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Thursday, October 28, 2021

Telluride Awards Analysis: ‘King Richard’ Catapults Will Smith to Front of Best Actor Race, with Across-the-Board Recognition Possible

King Richard, a hugely tear-jerking and crowd-pleasing drama about how the father of tennis legends Venus Williams and Serena Williams set them on their path to greatness, wowed the Galaxy Theatre audience at its world premiere at the Telluride Film Festival on Thursday night. It strikes me as being bound for major awards recognition, first and foremost for lead actor Will Smith, who plays the eponymous Richard Williams, but quite possibly extending across-the-board and up to best picture (for which Smith, as a producer, is also eligible; the Williams sisters are executive producers).

Many people know the broad outlines of the story: a working-class husband and father who loved tennis, but had little personal experience playing it, guided two of his five daughters from the courts of Compton to the top of the sport by stubbornly sticking to a “plan” that he had mapped out before they were even born.

But the details of how he and his daughters defied the odds, to a truly mind-blowing degree (they are the two greatest players in the history of women’s tennis and are still going strong into their forties), are filled in and fleshed out — with ample measures of both humor and heartbreak — in a script by Zach Baylin (which was 2018’s #2 finisher on The Blacklist of the industry’s best unproduced scripts) and under the direction of Reinaldo Marcus Green (heretofore best known for 2018’s Monsters and Men, which won a special jury award for outstanding first feature at Sundance).

And what can one say about the performances? Smith transforms his look, posture and speech to emulate that of “King Richard,” and has several show-stopping scenes and monologues. Strong Smith performances have previously been Oscar-nominated (2001’s Ali and 2006’s The Pursuit of Happyness) and overlooked (2015’s Concussion), but I don’t think he has ever had a more Oscar-friendly role — or been better. It may well be his time. It’s hard to imagine many better performances coming along this season.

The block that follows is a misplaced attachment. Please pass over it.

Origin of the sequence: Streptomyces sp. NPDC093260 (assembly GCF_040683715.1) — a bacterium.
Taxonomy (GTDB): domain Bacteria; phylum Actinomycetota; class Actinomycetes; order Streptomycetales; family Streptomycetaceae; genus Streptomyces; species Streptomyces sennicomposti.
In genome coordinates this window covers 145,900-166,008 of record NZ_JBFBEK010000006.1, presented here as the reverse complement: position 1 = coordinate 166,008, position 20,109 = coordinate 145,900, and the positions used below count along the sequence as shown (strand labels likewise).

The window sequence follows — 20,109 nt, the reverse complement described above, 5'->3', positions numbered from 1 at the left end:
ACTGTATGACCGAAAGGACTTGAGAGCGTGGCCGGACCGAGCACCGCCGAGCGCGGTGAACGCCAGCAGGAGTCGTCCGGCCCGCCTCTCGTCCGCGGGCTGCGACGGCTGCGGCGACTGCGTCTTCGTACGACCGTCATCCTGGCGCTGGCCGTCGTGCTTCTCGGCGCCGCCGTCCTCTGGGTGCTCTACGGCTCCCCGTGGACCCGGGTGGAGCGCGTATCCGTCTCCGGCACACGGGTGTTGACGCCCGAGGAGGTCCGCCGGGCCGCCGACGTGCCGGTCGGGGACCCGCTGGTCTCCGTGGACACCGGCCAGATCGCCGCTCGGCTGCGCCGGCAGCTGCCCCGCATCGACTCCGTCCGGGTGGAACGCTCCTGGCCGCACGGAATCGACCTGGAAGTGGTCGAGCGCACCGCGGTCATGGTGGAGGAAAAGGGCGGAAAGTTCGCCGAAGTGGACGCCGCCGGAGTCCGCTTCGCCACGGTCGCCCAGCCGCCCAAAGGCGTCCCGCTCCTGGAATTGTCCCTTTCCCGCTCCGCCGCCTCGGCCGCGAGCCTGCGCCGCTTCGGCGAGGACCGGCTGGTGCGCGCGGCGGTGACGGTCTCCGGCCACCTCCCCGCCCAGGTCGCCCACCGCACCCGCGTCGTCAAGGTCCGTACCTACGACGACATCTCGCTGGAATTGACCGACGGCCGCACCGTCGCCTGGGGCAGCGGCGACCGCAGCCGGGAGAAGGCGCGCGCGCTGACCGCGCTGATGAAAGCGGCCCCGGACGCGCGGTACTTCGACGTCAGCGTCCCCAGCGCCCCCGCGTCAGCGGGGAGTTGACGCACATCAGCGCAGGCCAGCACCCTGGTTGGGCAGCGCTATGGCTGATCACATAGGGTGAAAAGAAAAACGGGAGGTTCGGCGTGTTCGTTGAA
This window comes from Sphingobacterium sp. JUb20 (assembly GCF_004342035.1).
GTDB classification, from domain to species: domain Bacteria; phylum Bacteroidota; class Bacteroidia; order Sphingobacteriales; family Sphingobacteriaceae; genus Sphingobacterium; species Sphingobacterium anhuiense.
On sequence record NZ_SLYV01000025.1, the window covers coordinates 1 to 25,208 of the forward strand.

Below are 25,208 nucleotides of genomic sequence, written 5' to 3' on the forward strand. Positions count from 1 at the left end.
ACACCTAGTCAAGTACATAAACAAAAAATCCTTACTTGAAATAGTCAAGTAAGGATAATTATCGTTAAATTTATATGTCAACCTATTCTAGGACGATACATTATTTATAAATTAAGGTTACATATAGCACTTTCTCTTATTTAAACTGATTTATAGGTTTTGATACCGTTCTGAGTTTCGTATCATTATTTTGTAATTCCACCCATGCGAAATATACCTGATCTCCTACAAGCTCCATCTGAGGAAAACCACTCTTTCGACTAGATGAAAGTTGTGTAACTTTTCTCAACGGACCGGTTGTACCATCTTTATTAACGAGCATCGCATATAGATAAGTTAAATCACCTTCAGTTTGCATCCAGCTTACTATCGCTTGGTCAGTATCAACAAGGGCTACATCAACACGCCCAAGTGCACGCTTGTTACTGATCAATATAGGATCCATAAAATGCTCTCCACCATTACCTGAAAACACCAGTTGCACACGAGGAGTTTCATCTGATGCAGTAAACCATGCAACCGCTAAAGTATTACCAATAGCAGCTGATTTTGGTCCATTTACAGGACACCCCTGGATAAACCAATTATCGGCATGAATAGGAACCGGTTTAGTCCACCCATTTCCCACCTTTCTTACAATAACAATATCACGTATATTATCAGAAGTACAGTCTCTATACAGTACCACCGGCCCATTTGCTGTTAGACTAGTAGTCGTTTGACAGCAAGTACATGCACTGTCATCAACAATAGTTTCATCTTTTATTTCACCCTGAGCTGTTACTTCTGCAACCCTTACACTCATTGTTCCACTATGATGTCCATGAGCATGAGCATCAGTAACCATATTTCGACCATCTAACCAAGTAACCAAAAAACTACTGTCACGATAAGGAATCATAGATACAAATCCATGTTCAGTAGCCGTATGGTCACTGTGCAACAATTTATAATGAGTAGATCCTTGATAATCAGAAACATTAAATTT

Also excellent, in support: Aunjanue Ellis, the twice Emmy-nominated actress, who has a couple of wonderful moments to shine as Oracene Price, the soft-spoken but fierce matriarch of the Williams family; Jon Bernthal, who totally captures the spirit of the high-priced and high-energy tennis coach Rick Macci; and Saniyya Sidney (Fences) and Demi Singleton, who are spot-on as young Venus and Serena, respectively, portraying them almost entirely before either turned pro — and somehow playing professional-looking tennis, as well, which has almost never been the case in a movie before.

And the below-the-line work is top-of-the-line, too, especially the heart-tugging score by Kris Bowers (Green Book); cinematography by Robert Elswit (an Oscar winner for There Will Be Blood); film editing by Pamela Martin (an Oscar nominee for The Fighter); and an original song by Beyonce, “Be Alive,” which plays over the end-credits, which themselves are must-see, featuring footnotes about and archival footage of the real Williamses.

If I may allow myself a personal point of privilege, I’d like to note that when I was in my teens I spent many summers as a ballkid at New Haven’s Pilot Pen International Tennis Tournament, which was held a week before the U.S. Open. Venus Williams was just starting out her professional career, and I got to work many of her matches, and also to not infrequently shoot the breeze with Mr. Williams, who was very kind to us ballkids. I don’t think the filmmakers could have nailed these two more than they did, which is perhaps part of why I found the film so moving — but my guess is that people who have never heard of the Williams family will have the same reaction.

Warner Bros. plans to release the $50 million film on Nov. 19.

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